Fresh out of ideas and prospects, he tried the JSwipe app, where he hit paydirt, meeting criminal defense lawyer Sherer-Kohlburn, 32. They are both Jewish, which is important to Baer, but he said the key to their successful relationship is compatibility.

“I firmly believe every relationship has a compromise, and I genuinely cannot find one in ours,” he said. “I assumed that I was going to be frustrated and single for a long time and that someday the right person would just fall into my life by some unexpected means – and that’s exactly what happened.”

Things ended up pretty well for Baer and Sherer-Kohlburn: They’re engaged and planning a fall 2022 wedding.

The successful dating experiences of Weltman, Portman and Baer notwithstanding, the pandemic has thrown a monkey wrench into the social lives of Jewish singles, according to a  Brandeis University study from August. It demonstrated that younger respondents had more trouble coping with the psychological effects of the pandemic.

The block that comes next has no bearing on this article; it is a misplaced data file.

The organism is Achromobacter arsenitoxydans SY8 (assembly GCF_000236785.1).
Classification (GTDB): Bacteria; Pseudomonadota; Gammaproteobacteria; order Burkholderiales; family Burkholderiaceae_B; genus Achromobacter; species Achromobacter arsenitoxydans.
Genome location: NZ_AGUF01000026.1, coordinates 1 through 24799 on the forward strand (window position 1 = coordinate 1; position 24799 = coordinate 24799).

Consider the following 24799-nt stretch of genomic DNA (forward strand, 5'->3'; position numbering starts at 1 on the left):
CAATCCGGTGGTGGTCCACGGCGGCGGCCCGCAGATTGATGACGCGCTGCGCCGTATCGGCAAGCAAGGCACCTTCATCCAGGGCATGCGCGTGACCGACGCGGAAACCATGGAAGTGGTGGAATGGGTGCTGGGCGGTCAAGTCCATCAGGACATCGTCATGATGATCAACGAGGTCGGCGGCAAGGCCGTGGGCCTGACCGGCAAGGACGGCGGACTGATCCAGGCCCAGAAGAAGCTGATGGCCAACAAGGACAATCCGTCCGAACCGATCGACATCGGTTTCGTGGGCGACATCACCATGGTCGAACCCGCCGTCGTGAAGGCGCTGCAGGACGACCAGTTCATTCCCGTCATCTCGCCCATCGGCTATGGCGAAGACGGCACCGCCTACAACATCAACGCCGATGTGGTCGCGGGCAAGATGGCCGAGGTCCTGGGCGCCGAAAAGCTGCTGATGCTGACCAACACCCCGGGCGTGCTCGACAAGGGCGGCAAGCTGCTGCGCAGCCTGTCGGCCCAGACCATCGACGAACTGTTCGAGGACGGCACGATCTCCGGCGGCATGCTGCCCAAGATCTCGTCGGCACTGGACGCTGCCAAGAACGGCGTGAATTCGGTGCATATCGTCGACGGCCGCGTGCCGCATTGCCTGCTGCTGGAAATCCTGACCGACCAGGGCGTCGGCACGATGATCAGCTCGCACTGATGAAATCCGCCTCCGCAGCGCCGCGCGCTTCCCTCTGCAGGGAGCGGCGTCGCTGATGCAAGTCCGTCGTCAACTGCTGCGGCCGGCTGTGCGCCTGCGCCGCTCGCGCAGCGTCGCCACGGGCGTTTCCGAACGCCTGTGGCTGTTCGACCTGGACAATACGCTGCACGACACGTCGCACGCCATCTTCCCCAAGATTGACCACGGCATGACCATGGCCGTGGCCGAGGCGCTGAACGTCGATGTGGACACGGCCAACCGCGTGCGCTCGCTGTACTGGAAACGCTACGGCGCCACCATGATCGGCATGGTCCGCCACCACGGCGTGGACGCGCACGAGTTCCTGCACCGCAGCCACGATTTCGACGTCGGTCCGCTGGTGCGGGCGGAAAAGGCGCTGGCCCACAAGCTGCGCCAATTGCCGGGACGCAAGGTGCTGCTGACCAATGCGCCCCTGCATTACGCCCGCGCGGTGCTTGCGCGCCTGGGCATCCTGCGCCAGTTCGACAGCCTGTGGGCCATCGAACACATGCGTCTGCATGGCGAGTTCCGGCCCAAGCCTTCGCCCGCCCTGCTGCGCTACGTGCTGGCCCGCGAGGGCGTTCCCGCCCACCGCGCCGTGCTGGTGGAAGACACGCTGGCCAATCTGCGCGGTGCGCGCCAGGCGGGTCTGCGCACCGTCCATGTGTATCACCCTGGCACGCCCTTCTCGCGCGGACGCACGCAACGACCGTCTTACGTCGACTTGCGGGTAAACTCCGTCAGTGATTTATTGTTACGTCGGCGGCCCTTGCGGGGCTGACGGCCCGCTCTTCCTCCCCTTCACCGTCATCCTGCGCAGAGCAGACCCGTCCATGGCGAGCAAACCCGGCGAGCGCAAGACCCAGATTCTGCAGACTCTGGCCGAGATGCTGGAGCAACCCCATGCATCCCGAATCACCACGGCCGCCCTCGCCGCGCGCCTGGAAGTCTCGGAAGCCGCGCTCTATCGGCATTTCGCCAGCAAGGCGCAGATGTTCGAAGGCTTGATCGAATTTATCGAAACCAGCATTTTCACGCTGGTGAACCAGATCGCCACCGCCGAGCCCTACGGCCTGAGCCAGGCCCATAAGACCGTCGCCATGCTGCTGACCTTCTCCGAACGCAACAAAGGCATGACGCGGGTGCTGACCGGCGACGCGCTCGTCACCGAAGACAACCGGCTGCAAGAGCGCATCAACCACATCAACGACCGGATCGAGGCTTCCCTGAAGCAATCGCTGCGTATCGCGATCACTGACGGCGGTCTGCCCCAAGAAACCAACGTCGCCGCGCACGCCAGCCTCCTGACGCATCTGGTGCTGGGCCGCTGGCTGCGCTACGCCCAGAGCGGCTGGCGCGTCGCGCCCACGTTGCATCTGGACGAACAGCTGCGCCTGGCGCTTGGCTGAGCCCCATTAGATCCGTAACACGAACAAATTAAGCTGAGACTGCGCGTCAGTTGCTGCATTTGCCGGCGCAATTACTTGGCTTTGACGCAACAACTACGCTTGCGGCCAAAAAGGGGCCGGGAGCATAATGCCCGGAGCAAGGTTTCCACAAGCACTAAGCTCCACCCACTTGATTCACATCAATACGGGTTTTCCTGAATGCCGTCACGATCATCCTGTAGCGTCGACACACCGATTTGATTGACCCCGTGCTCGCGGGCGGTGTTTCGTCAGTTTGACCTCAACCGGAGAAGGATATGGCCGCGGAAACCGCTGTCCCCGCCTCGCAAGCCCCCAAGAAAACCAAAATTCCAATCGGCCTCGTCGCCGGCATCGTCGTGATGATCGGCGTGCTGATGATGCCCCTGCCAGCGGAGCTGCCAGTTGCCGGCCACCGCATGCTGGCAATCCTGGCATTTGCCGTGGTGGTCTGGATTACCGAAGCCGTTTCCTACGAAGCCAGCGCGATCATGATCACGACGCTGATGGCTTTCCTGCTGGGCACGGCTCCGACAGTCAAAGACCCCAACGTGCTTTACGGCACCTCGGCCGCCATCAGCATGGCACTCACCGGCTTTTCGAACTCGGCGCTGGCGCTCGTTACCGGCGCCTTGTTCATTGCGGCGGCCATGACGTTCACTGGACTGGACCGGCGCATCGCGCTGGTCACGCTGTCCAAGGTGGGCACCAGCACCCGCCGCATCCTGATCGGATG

An estimated 10,000 single Jewish young adults live in the St. Louis area, according to Rabbi Yossi Abenson, emissary of Chabad of the Central West End. Abenson said those singles are definitely feeling the effects of COVID in their social lives.

“What I get from talking to them is a perception that there aren’t enough people to date because there are so many silos in St. Louis,” said Abenson, 28. “We don’t believe that. We think we can tap into that group, and we’re working on programs to bring them together.”

The Abensons (Yossi and his wife/co-emissary Goldie) spearheaded an online effort late last year to help single Jews meet. They also coordinated a Hanukkah event intended as a drive-through to pick up a menorah and candles, which turned into an impromptu meetup. Afterward, Abenson received a number of phone calls from Jewish CWEers who asked him for the names and contacts of singles they met. Since everyone was wearing face masks and standing six feet apart, it was challenging to exchange phone numbers.